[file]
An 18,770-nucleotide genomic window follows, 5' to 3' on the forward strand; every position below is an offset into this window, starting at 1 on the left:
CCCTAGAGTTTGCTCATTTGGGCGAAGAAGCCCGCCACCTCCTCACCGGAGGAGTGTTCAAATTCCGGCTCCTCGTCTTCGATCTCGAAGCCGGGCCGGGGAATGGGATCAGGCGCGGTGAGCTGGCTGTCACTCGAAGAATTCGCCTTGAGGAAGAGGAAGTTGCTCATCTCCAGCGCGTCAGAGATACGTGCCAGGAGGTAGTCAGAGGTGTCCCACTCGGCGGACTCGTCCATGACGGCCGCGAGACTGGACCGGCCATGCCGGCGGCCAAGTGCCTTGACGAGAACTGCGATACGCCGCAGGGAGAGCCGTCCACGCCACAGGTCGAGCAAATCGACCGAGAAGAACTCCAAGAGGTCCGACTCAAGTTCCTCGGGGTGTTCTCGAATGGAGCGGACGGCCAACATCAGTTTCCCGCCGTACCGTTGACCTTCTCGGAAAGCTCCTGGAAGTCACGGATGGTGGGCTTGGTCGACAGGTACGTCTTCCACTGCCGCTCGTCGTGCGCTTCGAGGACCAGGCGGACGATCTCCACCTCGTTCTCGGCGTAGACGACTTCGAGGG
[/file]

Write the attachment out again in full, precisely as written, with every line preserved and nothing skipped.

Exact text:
An 18,770-nucleotide genomic window follows, 5' to 3' on the forward strand; every position below is an offset into this window, starting at 1 on the left:
CCCTAGAGTTTGCTCATTTGGGCGAAGAAGCCCGCCACCTCCTCACCGGAGGAGTGTTCAAATTCCGGCTCCTCGTCTTCGATCTCGAAGCCGGGCCGGGGAATGGGATCAGGCGCGGTGAGCTGGCTGTCACTCGAAGAATTCGCCTTGAGGAAGAGGAAGTTGCTCATCTCCAGCGCGTCAGAGATACGTGCCAGGAGGTAGTCAGAGGTGTCCCACTCGGCGGACTCGTCCATGACGGCCGCGAGACTGGACCGGCCATGCCGGCGGCCAAGTGCCTTGACGAGAACTGCGATACGCCGCAGGGAGAGCCGTCCACGCCACAGGTCGAGCAAATCGACCGAGAAGAACTCCAAGAGGTCCGACTCAAGTTCCTCGGGGTGTTCTCGAATGGAGCGGACGGCCAACATCAGTTTCCCGCCGTACCGTTGACCTTCTCGGAAAGCTCCTGGAAGTCACGGATGGTGGGCTTGGTCGACAGGTACGTCTTCCACTGCCGCTCGTCGTGCGCTTCGAGGACCAGGCGGACGATCTCCACCTCGTTCTCGGCGTAGACGACTTCGAGGG